When used together, these three tools make it possible to not only identify the various stakeholders involved in generating impacts, but to also measure their contributions. The analysis of impact pathways demonstrates that INRA contributes at every stage, from Inputs through Level 2 Impacts. The analysis is all the more valuable in that it evaluates the knowledge, skills and infrastructures accumulated over a long period of time. Analysing case studies also highlights the long duration of impact pathways: on average, there are 19.4 years between the start of the case and the production of Level 2 Impacts, of which 14 years are dedicated to research alone. Another lesson is that research generates impacts that frequently stretch across disciplines. The case study on tartaric stabilisation of wine through electrodialysis offers an example of this. The method designed to prevent sediment relies on technologies and research from the fields of oenology, mathematics and the dairy industry. The analysis also showed that strong impacts often occurred when INRA contributed at each stage of the impact pathway.
Genetic selection to prevent scrapie
The analysis of different impact vectors shows the multidimensional nature of most case studies, which reflects INRA’s diverse objectives. However, the case of using genetic selection to prevent scrapie is remarkable for two reasons. First, the intensity of the generated impacts is medium to strong in four of the five areas; second, INRA made significant contributions to each of them.
|Sustained economic competitiveness for producers by avoiding the slaughter of flocks. Strong economic impact for the specific local region but low at the national level.
|Maintenance of landscapes and ecosystems by preserving and adapting agropastoral farming practices associated with the Manech red head sheep breed to fit local needs.
|Reassurance for public policymakers: research by INRA and the National Veterinary College of Toulouse (ENVT) offered solutions during a crisis situation that were bolstered by both institutions’ scientific credibility.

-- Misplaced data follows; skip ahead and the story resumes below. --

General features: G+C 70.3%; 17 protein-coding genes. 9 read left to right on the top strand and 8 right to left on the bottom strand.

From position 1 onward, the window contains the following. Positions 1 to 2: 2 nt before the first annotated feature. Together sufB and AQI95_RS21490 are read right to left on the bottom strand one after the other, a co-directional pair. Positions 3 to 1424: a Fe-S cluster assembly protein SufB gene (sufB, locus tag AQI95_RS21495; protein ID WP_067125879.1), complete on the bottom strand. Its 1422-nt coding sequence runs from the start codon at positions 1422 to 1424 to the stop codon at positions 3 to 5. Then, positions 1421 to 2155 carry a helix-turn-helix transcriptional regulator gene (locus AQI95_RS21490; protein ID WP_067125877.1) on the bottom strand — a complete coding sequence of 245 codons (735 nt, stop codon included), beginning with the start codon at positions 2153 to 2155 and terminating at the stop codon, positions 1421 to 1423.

|Sustained economic activity and social coherence in a difficult region and avoidance of losses (animals destroyed, employment): €52.6 million between 2000 and 2020.
|More rams for artificial insemination carrying both alleles with resistance to scrapie in the PrP gene and diminished sensitivity alleles in all French sheep flocks.
The case of scrapie
In 1999, in the midst of the spread of mad cow disease (bovine spongiform encephalopathy, or BSE), a French ministerial decree mandated that any animals that were likely to have contracted scrapie, a form of spongiform encephalopathy that affects sheep, and to a lesser degree goats, must be destroyed. This animal disease, which had existed for several centuries and could not betransmitted to humans, was thought to conceal “BSE” in sheep and pose high human health risks.
To preserve local breeds and their socio-economic assets, as well as avoid a mass slaughter of animals, scientists from INRA and the ENVT veterinary school suggested developing a genetic selection strategy called Programme 64. Of the thirty case studies analysed for the ASIRPA project, the example of using genetic selection to prevent scrapie showed the influence that investments, infrastructures and long-term research could have in generating impacts. The chronological chart lists the major events that occurred during the initial research efforts related to scrapie in 1992 through the Level 2 Impacts, whereby a solution developed to meet a local need was extended to all of France.